SARASOTA COUNTY, Fla. -- Despite efforts to educate students about the effects of cyberbullying, the epidemic continues as a newer social media app affects hundreds of Sarasota County students -- many saying they feel victimized.
The app Yik Yak has taken bullying to new levels; it allows users to post anonymously, and its popularity among students at Riverview High, Pine View School, and Sarasota High has caused the school district to take action.
It all came to the surface two weeks ago, when Riverview High school administrators were made aware of anonymous rumors being spread through the app, which hundreds of students were using.
"Everyone would be like ‘look at what this person said about this person’, and when you looked around the cafeteria everyone was on their phones, looking at Yik Yak," says Riverview student Robyn Natherson.
Yik Yak acts like a local bulletin board for your area by showing the most recent posts from other users around you, according to the developer's website. It allows anyone -- within a 1.5 mile radius -- to share whatever they want with everyone, with no consequence.
"Back in the day, I might, if I didn't like you, I might put something on the bathroom wall and some people might see it, some people might not see it, some people might write comments next to it. Well Yik Yak is like taking that wall, but putting it on a billboard," says Riverview assistant principal Erin del Castillo.
Not only was the cyberbullying happening on school grounds, but also at Riverview High's choir competition in Lakeland, causing the choir director to get involved. Since the perpetrators would not come forward, she called off their performance.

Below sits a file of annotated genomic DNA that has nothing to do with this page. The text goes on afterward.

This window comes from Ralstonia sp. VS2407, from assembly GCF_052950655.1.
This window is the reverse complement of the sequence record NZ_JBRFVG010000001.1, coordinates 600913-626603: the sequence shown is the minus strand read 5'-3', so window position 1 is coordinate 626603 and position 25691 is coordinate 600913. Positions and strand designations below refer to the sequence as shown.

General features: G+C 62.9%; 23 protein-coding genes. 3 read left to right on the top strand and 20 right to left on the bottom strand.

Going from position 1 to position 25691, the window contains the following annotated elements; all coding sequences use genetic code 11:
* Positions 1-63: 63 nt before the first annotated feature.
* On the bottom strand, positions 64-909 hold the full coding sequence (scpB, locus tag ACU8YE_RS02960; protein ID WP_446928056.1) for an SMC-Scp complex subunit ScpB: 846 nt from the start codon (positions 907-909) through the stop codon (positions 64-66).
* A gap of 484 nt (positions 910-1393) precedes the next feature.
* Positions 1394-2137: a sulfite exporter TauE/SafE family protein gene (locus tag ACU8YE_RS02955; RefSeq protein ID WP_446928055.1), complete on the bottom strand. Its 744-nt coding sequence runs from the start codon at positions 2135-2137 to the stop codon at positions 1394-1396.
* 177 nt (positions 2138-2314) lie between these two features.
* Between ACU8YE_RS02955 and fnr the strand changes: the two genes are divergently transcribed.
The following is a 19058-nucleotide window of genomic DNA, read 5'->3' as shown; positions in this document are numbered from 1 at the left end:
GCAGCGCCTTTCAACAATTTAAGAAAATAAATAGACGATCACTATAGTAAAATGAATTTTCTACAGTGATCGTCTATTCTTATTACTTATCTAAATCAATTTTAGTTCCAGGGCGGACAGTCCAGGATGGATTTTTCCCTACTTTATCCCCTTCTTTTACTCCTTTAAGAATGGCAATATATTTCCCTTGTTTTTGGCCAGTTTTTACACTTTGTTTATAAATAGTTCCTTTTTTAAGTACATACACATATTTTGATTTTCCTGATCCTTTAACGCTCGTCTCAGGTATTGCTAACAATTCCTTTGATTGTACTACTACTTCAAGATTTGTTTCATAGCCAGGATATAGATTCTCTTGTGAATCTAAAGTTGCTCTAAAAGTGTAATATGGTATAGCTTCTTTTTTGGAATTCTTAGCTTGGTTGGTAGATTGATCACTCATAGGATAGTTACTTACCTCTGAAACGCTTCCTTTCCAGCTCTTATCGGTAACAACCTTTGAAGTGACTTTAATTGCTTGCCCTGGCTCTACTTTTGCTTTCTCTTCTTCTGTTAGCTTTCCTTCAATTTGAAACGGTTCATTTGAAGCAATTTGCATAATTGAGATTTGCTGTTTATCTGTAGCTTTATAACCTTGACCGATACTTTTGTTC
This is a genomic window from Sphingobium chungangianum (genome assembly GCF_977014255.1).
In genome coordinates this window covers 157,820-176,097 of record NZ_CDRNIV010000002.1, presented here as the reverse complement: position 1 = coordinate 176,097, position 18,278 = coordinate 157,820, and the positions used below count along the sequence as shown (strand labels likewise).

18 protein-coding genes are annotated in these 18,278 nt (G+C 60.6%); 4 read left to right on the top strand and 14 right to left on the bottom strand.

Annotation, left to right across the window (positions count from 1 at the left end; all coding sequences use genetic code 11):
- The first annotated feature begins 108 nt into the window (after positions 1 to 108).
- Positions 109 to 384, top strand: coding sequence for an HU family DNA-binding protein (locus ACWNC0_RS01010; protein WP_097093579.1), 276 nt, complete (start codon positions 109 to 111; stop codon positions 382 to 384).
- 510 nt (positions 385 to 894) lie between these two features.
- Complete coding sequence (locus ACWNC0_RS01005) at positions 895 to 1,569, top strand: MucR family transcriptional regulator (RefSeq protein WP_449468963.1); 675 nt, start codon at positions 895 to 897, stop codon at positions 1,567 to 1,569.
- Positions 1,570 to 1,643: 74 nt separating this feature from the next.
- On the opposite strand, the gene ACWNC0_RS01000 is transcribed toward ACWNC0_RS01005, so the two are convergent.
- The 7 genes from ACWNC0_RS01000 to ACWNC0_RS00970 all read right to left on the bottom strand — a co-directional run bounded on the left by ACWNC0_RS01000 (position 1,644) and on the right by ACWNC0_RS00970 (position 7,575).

"It was good to remind us that stuff like this is really hurtful," says student Jacob Taylor.
The school district got involved immediately, making it their mission to protect students. "We sent to the developer of Yik Yak, the GPS coordinates, the longitude and latitude of each of our middle schools and high schools, and they then built the geo fence around those longitudes and latitudes," says Darrell Reyka, with Sarasota County Schools security.
Sarasota County Schools already have a geo-mapping technology that measures weather conditions around the schools; this is similar technology that the developer uses to block the use of the app in certain locations.
Parents and students were notified of the app block.
"Behaviors of our kids concern me. I think the school did a great job of hearing about it and finding out about it and doing the appropriate things to shut it down," says parent Janet Clark.
Once the students leave school grounds, the app is no longer blocked. So moving forward, Sarasota County School’s security and administrators are urging parents to be aware of their student's social media interactions and apps they are using.
Official with the Manatee County School District tell ABC 7 that there have not been any reported incidents involving the app in their schools.